One of my favourite OO design philosophies is Tell Don't Ask (TDA), this is one of the best ways I have found to promote loose coupling, have clear intent within my code and not have leaky state between objects.

The general principle is that you should only tell objects to do things and not query their state (basically following the Law of Demeter).

A really basic example would be querying an object to send some sort of alert, like this:

class Account {  
    private $balance;
    private $limit;

    public function __construct($balance, $limit)
    {
        $this->balance = $balance;
        $this->limit = $limit;
    }

    public function getBalance() 
    {
        return $this->balance;
    }

    public function getLimit() 
    {
        return $this->limit;
    }

    public function alert() 
    {
        // send user alert...
    }
}

// Inside some sort of service object etc
$acnt = new Account(100, 100);

if ($acnt->getBalance() >= $acnt->getLimit()) {  
    $acnt->alert();
}

In the above, we are querying the objects state to make a decision about what it should do. A better approach to this is to simply tell the object to do that thing.

class Account {  
    private $balance;
    private $limit;

    public function __construct($balance, $limit)
    {
        $this->balance = $balance;
        $this->limit = $limit;
    }

    public function checkAccountLimitAndSendAlert() 
    {
        if ($this->balance >= $this->limit) {
            // Send alert
        }
    }
}

$acnt = new Account(100, 100);
$acnt->checkAccountLimitAndSendAlert();

As we can see the refactored code is much easier to read and explicitly defines the behaviour of the account limit alert, it also now doesn't leak any of its internal state.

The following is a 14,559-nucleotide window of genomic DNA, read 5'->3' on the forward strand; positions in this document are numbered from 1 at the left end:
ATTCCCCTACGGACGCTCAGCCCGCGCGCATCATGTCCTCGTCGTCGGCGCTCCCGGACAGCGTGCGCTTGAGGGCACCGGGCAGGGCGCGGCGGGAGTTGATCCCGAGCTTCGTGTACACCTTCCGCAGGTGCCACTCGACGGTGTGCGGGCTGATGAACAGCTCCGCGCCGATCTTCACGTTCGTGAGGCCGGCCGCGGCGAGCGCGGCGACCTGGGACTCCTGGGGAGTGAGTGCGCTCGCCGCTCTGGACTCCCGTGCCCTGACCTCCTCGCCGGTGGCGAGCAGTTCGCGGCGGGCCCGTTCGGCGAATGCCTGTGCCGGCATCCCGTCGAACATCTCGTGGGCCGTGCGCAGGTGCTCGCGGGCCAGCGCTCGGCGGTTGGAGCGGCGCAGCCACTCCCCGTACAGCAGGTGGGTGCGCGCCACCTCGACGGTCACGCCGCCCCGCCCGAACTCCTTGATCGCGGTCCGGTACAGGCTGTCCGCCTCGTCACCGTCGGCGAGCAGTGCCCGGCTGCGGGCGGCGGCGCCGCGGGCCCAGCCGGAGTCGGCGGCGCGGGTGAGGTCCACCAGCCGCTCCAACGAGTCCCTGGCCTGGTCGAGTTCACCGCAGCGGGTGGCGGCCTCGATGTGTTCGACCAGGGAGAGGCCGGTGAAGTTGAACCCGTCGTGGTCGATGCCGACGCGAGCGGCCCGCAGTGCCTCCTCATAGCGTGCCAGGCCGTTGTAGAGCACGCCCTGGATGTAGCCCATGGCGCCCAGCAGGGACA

Another great thing about TDA is that it pushes you into a more message based design rather than a data-centric one. By using messages (calling a method) our objects now talk to each other just like OOP was meant to.

We can take TDA a step further with Command Query Separation this defines that you should separate methods that change state from methods that query state. By using CQS we can be confident any querying of an object has no side-effects and have clear intent from our commands and know they mutate state.

When working with CQS I like to introduce explicit command objects, though this is not required by the pattern, it tends to keep things cleaner and easier to quickly see what is a command and what is a query.

If we take our earlier example, this could look something like:

final class CheckAccountLimitCommand {  
    public $limit;

    public function __construct($limit) 
    {
        $this->limit = $limit;
    }
}

class Account {  
    private $balance;

    public function __construct($balance)
    {
        $this->balance = $balance;
    }

    public function onCheckAccountLimit(CheckAccountLimitCommand $command) 
    {
        if ($this->balance >= $command->limit) {
            // Send alert
        }
    }

    public function getSomething()
    {
        // A query...
    }
}

$acnt = new Account(100);
$acnt->process(new CheckAccountLimitCommand(100));

This is a little bit of a convoluted example, we would probably not move limit into the command, but I wanted to show how commands pass data into objects. From the example though we can now see that all behaviour of the object is now controlled by the commands it processes. This gives us clear intent and makes it easy to see what methods mutate and which methods query (the getters).

CQS (and TDA) also provides the basis for the CQRS pattern. CQRS (Command Query Responsibility Segregation) takes CQS further by separating command and query into different layers. It also takes the message centric aspect of TDA and applies that to the entire architecture, where commands mutate the domain, the domain produces events, events are pipelined to a read model and state is stored using event sourcing (events stored in a log). All this together gives you a powerful scalable architecture, particularly suited to DDD.

So Tell Don't Ask is pretty cool :)

Footnote

If you are really trying to eliminate the majority of getters in your code using TDA etc, one way to tackle view rendering is to introduce a canvas object. For example:

class MyEntity {  
    public function render(Canvas $canvas)
    {
        $canvas->foo = $this->foo;
        $canvas->bar = $this->bar;
    }
}

$canvas = new Canvas('<p>{{foo}} - {{bar}}</p>');
$myEntity->render($canvas);